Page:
occasionally used some Norwegianisms in his early work, but in his later work wrote a more standardised Danish, as his plays were published by a Danish publisher and marketed to both Norwegian and Danish audiences in the original Danish. Cf. Haugen, Einar (1979). "The nuances of Norwegian". Ibsen's Drama: Author to Audience. Minneapolis: University of Minnesota. p. 99. ISBN 0-8166-0896-2.  ^ "Henrik Ibsens skrifter".  ^ Haugen (1979: 23) ^ a b c d Michael Meyers. Henrick Ibsen. Chapter one. ^ Theodore Jorgenson (1945). Henrik Ibsen: life and drama. Northfield, Minnesota: St. Olaf College Press ^ Ferguson p. 280 ^ Michael Meyers. Henrik Ibsen, Chapter one. ^ Hans Bernhard Jaeger, Henrik Ibsen, 1828-1888: et literært livsbillede, Copenhagen, Gyldendal, 1888 ^ Michael Meyes. Henrik Ibsen. Chapters corresponding to individual early plays. ^ Shapiro, Bruce. Divine Madness and the Absurd Paradox. (1990) ISBN 978-0-313-27290-5 ^ Downs, Brian. Ibsen: The Intellectual Background (1946) ^ Hanssen, Jens-Morten (10 August 2001). "Facts about Pillars of Society". ibsen.nb.no. Retrieved 8 February 2013.  ^ since 2006 The Ibsen
Ibsen
Museum (Oslo) ^ Michael Meyer, Ibsen
Ibsen
- A Biography, Doubleday 1971, p. 807 ^ norges-bank.no Archived 10 November 2014 at the Wayback Machine. ^ norway.sk ^ Mazur, G.O. One Hundrd Year Commemoration to the Life of Henrik Ibsen, Semenenko Foundation, Andreeff Hall, 12, rue de Montrosier, 92200 Neuilly, Paris, France, 2006. ^ Gioia, Michael. "Premiere of Will Eno's Gnit, Adaptation of Peer Gynt Directed by Les Waters, Opens March 17 at Humana Fest" Archived 8 January 2014 at the Wayback Machine. playbill.com, 17 March 2013 ^ "Ibsen.nb.no".  ^ " Ibsen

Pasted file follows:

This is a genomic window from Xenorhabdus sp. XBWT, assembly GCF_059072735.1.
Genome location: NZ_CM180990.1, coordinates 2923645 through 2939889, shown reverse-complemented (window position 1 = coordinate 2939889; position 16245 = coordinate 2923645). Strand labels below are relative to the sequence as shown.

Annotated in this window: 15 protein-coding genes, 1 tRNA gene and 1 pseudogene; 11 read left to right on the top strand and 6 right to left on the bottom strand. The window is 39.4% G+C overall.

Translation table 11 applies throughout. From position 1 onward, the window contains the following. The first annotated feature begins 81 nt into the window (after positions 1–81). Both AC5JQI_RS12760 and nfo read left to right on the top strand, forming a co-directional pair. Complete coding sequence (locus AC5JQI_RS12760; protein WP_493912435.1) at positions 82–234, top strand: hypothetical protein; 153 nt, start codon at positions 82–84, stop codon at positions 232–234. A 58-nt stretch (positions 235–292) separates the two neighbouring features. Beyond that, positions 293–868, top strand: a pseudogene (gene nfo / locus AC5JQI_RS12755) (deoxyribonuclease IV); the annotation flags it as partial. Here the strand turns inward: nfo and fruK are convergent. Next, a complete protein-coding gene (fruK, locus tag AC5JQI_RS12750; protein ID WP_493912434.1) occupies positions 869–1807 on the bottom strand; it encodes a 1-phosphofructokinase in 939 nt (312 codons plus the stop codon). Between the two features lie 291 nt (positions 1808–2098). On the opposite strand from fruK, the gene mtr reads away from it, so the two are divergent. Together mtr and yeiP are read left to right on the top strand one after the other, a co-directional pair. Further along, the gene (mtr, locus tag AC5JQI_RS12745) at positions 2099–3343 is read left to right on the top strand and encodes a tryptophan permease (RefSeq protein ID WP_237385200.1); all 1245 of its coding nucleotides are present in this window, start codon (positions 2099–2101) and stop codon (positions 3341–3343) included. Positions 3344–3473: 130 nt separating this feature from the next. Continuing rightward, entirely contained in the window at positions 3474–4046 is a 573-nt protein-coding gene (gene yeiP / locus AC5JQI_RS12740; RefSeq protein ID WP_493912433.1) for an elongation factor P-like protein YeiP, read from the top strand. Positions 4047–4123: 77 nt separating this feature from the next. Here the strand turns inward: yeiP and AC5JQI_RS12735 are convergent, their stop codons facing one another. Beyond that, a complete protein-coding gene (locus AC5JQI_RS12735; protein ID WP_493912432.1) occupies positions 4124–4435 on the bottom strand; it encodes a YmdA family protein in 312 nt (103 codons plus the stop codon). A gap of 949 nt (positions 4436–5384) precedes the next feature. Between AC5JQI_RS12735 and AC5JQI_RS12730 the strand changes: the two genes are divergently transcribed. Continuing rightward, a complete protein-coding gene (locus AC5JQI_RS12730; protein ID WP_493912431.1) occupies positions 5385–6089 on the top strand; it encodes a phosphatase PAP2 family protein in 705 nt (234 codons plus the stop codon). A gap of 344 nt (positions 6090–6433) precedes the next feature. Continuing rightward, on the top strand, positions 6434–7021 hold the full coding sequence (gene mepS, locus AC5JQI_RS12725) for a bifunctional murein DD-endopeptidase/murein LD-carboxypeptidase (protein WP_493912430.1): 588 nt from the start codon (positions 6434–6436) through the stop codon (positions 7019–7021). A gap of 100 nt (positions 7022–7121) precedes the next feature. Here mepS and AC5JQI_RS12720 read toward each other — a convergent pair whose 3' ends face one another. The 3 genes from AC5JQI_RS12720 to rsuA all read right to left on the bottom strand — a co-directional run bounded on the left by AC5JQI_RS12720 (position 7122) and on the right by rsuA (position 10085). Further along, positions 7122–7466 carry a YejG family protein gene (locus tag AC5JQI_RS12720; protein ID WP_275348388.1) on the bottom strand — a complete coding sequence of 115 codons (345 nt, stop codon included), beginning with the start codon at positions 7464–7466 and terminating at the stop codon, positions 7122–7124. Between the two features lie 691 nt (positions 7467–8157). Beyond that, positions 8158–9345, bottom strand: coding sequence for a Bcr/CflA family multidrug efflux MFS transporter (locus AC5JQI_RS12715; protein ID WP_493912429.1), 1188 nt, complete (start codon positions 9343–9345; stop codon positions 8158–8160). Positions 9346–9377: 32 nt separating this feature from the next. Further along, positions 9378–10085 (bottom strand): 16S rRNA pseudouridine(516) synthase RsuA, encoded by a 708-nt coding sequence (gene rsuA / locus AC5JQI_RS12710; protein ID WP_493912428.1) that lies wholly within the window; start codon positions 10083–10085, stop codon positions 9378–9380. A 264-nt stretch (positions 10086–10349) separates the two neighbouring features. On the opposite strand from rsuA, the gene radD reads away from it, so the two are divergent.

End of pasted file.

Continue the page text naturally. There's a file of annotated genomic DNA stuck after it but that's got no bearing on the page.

Ibsen
time of the year again - Hindustan Times". 22 November 2012. Archived from the original on 27 December 2013. Retrieved 21 December 2013.  ^ Daftuar, Swati (24 November 2012). "Showcase: Reinventing Ibsen". Chennai, India: The Hindu. Retrieved 21 December 2013.  ^ Schanke, Robert A. (1988). Ibsen
Ibsen
in America: A Century of Change. Scarecrow Press. p. 157. ISBN 978-0810820999. Retrieved 28 January 2018.  ^ Johan Kïelland Bergwitz, Henrik Ibsen
Ibsen
i sin avstamning: norsk eller fremmed?, Gyldendal
Gyldendal
Norsk Forlag, 1916 ^ Terje Bratberg. " Ibsen
Ibsen
– norsk slekt". Store norske leksikon.  ^ Henrik Jaeger, Henrik Ibsen. A Critical Biography, Chicago: A.C. McClurg & Co., 1891 ^ Bergwitz, Joh. K, Henrik Ibsen
Ibsen
i sin avstamning. Norsk eller fremmed?, Nordisk forlag, Gyldendalske boghandel, Christiania and Copenhagen, 1916 ^ Amundsen, O. Delphin (1947). Den kongelige norske Sankt Olavs Orden 1847-1947 (in Norwegian). Oslo: Grøndahl. p. 12.  ^ Jaeger, Henrik Bernhard (1890). The Life of Henrik Ibsen. London: William Heinemann. p. 64. Retrieved 4 April 2015.  ^ Templeton, Joan (1997). Ibsen's Women. Cambridge University Press. p. 340. Retrieved 4 April 2015.  ^ Hanssen, Jens-Morten (10 July 2005). "Facts about Norma". National Library of Norway. Retrieved 13 April 2015. 

Further reading[edit]

Boyesen, Hjalmar Hjorth, A Commentary on the Works of Henrik Ibsen (New York: Macmillan, 1894) Ferguson, Robert (2001) Henrik Ibsen: A New Biography. New York: Dorset Press. ISBN 0760720940 Goldman, Michael, Ibsen: The Dramaturgy of Fear, Columbia University Press, 1998 Haugan, Jørgen, Henrik Ibsens Metode:Den Indre Utvikling Gjennem Ibsens Dramatikk (Norwegian: Gyldendal